“What’s the alcohol?” I asked. Paul Hobbs looked rankled. He replied with a slight sigh, “14%.”
I was struck by how light the wine in question felt, his 2019 Goldrock Estate Pinot Noir, I’d guessed it was lower. When I expressed my surprise, Hobbs said something interesting – the sort of thing that doesn’t often come out of a group Zoom tasting of the latest releases from X or Y estate. But Hobbs clearly isn’t your average winemaker, with a depth of knowledge that is profound, and a clear desire to dive into the nuances of each wine he makes.
He’d said that there was much more to alcohol than a number. That it was so much more complex. That no one talked about it. Obviously, I wanted to know more.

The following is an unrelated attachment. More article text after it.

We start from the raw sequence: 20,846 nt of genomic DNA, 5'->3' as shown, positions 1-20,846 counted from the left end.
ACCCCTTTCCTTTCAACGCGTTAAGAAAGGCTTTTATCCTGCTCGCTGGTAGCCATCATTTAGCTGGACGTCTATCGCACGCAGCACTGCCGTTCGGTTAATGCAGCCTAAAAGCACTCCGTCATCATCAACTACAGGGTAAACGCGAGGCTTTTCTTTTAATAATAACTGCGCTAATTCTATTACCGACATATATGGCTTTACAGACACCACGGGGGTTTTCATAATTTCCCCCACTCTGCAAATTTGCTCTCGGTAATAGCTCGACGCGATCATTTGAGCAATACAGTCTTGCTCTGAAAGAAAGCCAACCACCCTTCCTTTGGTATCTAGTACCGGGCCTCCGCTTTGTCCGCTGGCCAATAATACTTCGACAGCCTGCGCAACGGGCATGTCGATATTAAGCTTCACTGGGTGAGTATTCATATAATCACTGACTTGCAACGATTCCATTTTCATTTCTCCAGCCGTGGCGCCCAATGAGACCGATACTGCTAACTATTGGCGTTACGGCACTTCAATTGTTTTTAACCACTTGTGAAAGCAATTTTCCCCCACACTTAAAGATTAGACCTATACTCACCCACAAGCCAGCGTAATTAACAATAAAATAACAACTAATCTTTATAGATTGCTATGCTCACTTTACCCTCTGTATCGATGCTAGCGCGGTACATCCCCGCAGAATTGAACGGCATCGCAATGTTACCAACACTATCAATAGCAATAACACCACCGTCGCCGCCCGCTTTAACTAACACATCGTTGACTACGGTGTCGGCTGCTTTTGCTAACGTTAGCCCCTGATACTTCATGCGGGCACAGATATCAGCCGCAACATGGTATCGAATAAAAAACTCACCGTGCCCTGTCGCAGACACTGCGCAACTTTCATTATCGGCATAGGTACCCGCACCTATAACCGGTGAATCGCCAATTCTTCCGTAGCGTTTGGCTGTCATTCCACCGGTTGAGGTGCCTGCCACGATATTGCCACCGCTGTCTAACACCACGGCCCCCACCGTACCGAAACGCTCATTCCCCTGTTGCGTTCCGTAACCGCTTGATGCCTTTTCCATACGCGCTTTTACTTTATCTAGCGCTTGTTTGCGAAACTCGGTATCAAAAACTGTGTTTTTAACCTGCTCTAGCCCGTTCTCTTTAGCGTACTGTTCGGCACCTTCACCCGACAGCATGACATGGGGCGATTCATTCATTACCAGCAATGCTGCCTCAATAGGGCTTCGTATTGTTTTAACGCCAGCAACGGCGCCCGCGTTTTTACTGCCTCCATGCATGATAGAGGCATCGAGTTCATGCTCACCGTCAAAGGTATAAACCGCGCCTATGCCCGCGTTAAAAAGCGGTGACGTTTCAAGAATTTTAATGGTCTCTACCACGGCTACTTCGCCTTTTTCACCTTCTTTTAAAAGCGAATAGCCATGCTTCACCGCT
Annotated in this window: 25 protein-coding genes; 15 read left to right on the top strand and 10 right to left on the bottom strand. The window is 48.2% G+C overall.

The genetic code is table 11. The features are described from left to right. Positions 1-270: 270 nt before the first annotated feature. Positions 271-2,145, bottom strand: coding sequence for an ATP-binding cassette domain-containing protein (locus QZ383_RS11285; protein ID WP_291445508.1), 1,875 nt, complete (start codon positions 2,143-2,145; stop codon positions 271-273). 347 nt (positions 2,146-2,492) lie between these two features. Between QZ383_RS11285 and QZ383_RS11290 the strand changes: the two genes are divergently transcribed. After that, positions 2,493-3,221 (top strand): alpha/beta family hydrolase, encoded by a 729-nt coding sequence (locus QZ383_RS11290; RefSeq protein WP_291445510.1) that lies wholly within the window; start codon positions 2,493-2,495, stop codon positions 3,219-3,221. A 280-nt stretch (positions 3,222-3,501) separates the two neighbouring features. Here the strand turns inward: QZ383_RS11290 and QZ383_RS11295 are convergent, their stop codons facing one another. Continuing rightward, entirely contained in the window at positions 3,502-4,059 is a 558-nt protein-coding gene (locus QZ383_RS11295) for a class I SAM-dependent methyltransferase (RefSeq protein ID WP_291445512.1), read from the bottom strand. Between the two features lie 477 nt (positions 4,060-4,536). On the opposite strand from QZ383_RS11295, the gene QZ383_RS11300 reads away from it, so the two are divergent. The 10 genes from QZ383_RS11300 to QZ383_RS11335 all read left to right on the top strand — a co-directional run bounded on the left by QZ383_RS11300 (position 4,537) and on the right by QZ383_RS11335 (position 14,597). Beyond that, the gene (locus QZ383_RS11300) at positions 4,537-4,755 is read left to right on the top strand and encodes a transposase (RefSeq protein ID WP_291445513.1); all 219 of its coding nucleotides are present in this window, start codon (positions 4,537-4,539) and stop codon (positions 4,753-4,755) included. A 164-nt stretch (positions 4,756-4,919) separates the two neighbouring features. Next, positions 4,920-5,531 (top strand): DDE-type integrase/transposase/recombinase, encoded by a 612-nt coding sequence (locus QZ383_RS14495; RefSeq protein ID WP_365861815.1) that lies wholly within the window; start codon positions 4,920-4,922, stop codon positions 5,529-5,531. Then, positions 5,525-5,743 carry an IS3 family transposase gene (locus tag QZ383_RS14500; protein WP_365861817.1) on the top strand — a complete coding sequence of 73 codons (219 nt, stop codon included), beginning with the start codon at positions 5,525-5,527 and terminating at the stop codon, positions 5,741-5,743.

I ask about alcohols a lot more than I used to, a result of needing to nail them blind in an MW exam, and knowing that they can provide an essential clue for a wine’s identity. Of course we know that it’s easy for alcohol to be masked by other elements in the glass, but Paul offered a fascinating eye into how climate change doesn’t just mean that there’s a little more alcohol in a wine – but is changing the very nature of the alcohol produced.